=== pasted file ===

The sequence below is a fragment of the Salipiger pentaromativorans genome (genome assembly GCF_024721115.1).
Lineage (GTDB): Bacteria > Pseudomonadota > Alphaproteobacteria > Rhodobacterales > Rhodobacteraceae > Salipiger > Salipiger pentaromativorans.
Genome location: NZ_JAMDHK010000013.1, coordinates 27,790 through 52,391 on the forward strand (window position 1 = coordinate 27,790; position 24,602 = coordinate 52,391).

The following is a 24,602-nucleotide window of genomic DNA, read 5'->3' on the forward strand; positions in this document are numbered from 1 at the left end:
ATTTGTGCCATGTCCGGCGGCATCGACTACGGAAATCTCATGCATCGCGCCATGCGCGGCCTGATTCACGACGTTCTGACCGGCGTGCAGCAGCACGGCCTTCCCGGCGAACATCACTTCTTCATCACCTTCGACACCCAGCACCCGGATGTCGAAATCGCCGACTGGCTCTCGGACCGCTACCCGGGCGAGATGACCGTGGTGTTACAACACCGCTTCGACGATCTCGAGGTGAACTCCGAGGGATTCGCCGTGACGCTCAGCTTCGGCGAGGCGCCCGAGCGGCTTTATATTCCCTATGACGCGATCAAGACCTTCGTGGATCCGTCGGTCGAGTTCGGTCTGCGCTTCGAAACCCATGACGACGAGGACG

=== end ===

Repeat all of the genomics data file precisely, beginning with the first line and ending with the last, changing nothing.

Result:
The sequence below is a fragment of the Salipiger pentaromativorans genome (genome assembly GCF_024721115.1).
Lineage (GTDB): Bacteria > Pseudomonadota > Alphaproteobacteria > Rhodobacterales > Rhodobacteraceae > Salipiger > Salipiger pentaromativorans.
Genome location: NZ_JAMDHK010000013.1, coordinates 27,790 through 52,391 on the forward strand (window position 1 = coordinate 27,790; position 24,602 = coordinate 52,391).

The following is a 24,602-nucleotide window of genomic DNA, read 5'->3' on the forward strand; positions in this document are numbered from 1 at the left end:
ATTTGTGCCATGTCCGGCGGCATCGACTACGGAAATCTCATGCATCGCGCCATGCGCGGCCTGATTCACGACGTTCTGACCGGCGTGCAGCAGCACGGCCTTCCCGGCGAACATCACTTCTTCATCACCTTCGACACCCAGCACCCGGATGTCGAAATCGCCGACTGGCTCTCGGACCGCTACCCGGGCGAGATGACCGTGGTGTTACAACACCGCTTCGACGATCTCGAGGTGAACTCCGAGGGATTCGCCGTGACGCTCAGCTTCGGCGAGGCGCCCGAGCGGCTTTATATTCCCTATGACGCGATCAAGACCTTCGTGGATCCGTCGGTCGAGTTCGGTCTGCGCTTCGAAACCCATGACGACGAGGACG